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Mutag BioChip RAS Process: Biological Water Treatment

10 September 2011

Aquaculture can be found in stagnant or streaming waters under open air (outdoor fish farming), in net compounds in the sea (sea farming) or in indoor fish farms. All systems with “closed” water cycles have one thing in common: they make high requirements to the applied water treatment technologies – for this reason, the German company Multi Umwelttechnologie AG developed the “Mutag BioChip™ RAS Process”.

Due to the increased demand for freshly caught fish and considering the imminent overfishing of the oceans, aquacultures attach growing importance while there are different types of aquaculture installations.

For instance, aquaculture can be found in stagnant or streaming waters under open air (outdoor fish farming), in net compounds in the sea(sea farming) or in indoor fish farms. All systems with “closed” water cycles have one thing in common: they make high requirements to the applied water treatment technologies – for this reason, the German company Multi Umwelttechnologie AG developed the “Mutag BioChip™ RAS Process”.

Principle of the RAS (Recirculating Aquaculture System)

Due to the supply with food, the water is permanently contaminated with organic components and nitrogenous compounds from the natural excrements of the fish. In open-cycle installations, the contaminated water is conducted out of the system and replaced by fresh water, while there is only little fresh water conveyed to closed-cycle installations; the majority of the water available in this type of system is treated and subsequently returned to the breeding tank.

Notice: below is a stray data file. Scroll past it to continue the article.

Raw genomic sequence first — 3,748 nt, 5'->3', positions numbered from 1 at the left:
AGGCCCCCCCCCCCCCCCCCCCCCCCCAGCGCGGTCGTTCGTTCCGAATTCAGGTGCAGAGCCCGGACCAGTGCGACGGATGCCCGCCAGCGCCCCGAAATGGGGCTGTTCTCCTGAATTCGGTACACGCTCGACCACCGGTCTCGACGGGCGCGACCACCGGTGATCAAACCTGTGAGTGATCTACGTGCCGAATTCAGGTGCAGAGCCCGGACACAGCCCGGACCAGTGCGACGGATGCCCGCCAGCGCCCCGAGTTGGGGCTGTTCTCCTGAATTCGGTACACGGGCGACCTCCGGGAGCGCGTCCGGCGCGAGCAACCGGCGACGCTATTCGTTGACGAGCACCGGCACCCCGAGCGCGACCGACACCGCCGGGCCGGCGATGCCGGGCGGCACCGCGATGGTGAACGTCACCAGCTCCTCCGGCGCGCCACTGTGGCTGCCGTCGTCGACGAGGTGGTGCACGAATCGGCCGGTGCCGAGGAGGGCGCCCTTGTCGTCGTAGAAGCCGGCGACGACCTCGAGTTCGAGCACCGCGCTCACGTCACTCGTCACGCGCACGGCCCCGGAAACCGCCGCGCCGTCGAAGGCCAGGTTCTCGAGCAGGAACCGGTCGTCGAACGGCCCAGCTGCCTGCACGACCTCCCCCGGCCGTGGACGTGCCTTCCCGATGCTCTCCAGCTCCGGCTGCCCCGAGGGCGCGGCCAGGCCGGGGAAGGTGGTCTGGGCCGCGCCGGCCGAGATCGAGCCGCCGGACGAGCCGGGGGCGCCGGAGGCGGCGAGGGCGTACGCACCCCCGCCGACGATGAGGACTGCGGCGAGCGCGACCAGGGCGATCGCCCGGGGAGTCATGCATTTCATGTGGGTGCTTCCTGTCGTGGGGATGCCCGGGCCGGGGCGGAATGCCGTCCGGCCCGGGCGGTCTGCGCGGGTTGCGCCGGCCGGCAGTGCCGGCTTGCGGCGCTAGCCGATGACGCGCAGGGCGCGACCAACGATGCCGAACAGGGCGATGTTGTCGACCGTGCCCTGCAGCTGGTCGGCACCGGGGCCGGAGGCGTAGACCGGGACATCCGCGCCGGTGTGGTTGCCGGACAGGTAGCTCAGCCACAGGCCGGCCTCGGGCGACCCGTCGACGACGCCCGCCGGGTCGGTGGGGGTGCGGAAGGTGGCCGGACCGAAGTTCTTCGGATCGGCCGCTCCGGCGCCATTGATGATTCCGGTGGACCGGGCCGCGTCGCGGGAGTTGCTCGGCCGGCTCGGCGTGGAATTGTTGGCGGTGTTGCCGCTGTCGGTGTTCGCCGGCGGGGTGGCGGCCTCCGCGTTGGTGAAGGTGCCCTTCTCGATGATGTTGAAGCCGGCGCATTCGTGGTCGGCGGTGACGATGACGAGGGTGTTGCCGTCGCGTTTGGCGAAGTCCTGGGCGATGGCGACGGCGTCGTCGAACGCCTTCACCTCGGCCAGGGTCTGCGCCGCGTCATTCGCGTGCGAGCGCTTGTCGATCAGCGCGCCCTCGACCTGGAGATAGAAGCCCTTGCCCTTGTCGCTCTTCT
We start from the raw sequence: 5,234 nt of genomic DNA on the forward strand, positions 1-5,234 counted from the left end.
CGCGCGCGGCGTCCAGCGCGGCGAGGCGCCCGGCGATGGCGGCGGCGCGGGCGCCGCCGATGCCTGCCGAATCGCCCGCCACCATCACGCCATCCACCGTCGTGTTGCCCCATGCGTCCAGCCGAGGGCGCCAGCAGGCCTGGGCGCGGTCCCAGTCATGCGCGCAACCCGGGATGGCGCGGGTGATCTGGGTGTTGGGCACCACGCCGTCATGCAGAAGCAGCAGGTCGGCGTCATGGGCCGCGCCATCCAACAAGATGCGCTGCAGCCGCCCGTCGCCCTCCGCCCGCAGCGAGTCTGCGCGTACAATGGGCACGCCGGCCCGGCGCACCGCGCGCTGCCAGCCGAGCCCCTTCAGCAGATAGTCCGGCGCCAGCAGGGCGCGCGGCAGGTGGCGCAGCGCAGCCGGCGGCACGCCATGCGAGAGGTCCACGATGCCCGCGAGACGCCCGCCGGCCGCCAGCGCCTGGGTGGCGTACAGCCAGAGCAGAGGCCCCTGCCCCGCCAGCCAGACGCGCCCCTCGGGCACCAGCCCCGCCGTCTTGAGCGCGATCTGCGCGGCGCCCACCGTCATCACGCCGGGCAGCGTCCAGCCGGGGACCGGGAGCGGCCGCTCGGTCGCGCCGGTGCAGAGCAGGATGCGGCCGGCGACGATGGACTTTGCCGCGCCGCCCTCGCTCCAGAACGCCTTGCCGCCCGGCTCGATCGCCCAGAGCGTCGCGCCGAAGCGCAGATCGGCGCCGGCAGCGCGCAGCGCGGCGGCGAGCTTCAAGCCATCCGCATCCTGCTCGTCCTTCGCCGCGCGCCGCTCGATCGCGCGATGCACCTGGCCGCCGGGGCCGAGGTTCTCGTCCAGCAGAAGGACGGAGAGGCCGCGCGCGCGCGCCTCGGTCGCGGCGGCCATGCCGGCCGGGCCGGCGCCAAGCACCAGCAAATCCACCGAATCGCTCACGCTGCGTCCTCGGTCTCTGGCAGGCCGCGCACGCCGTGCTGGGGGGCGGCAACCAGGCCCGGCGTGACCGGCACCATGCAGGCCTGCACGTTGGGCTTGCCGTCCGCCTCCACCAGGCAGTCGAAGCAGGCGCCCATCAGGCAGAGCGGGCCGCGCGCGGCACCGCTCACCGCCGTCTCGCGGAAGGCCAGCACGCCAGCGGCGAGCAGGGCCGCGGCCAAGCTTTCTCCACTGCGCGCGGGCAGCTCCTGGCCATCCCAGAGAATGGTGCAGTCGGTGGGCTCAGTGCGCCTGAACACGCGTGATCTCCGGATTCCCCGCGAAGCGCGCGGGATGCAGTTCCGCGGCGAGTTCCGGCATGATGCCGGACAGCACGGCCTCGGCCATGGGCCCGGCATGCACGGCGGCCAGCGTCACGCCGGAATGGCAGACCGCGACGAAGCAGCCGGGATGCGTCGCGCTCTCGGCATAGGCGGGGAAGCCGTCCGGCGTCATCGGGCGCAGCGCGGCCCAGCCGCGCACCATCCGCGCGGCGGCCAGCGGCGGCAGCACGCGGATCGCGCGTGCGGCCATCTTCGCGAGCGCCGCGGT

Due to the permanent transfer of water from the breeding tank to the treatment tanks and back, this particular type is called recirculating aquaculture system, briefly RAS. Taking into consideration the increasing scarcity of water in many parts of the world as well as the increasingly stringent regulations imposed by authorities and the current quality requirements to food fish, those closed systems are ecologically and economically useful alternatives compared to open-cycle aquaculture installations, whereas they have to comply with the highest requirements in terms of the applied technologies and notably of the water quality.

Fig. 1: Fish farm

Mutag BioChip RAS Process

In order to comply with the water quality required by fish or other aquatic creatures, the organic contaminants and the nitrogen compounds to be found in the water mainly as ammonium have to be removed. Hence, the reduction of nitrogen down to a level which is non-hazardous to the fish is one of the major tasks of the treatment system in recirculating aquaculture systems. The “Mutag BioChip RAS Process” is perfectly suitable for this purpose.

Fig. 2: Scheme: Mutag BioChip™ RAS Process

Basing on the carrier medium for immobilisation of microorganisms called Mutag BioChip, which has a protected effective surface of 3,000 ²/³ and is therefore the carrier medium with the currently largest surface on the global market, the Mutag BioChip™ RAS Process offers removal rates more than five times higher than the ones of similarly arranged systems.

Within this process, the volume flow to be treated is conveyed from the breeding tank to the treatment tank using Mutag BioChip. This tank is based on the MBBR principle (MBBR = Moving Bed Biofilm Reactor; also called fluidised bed process) characterized by sessile microorganisms colonising the surface of the carrier media and therefore establishing a thin biofilm while the single carriers can move freely in the water and are kept in suspension either by process air provided by tube aerators installed at the tank bottom or by mixers.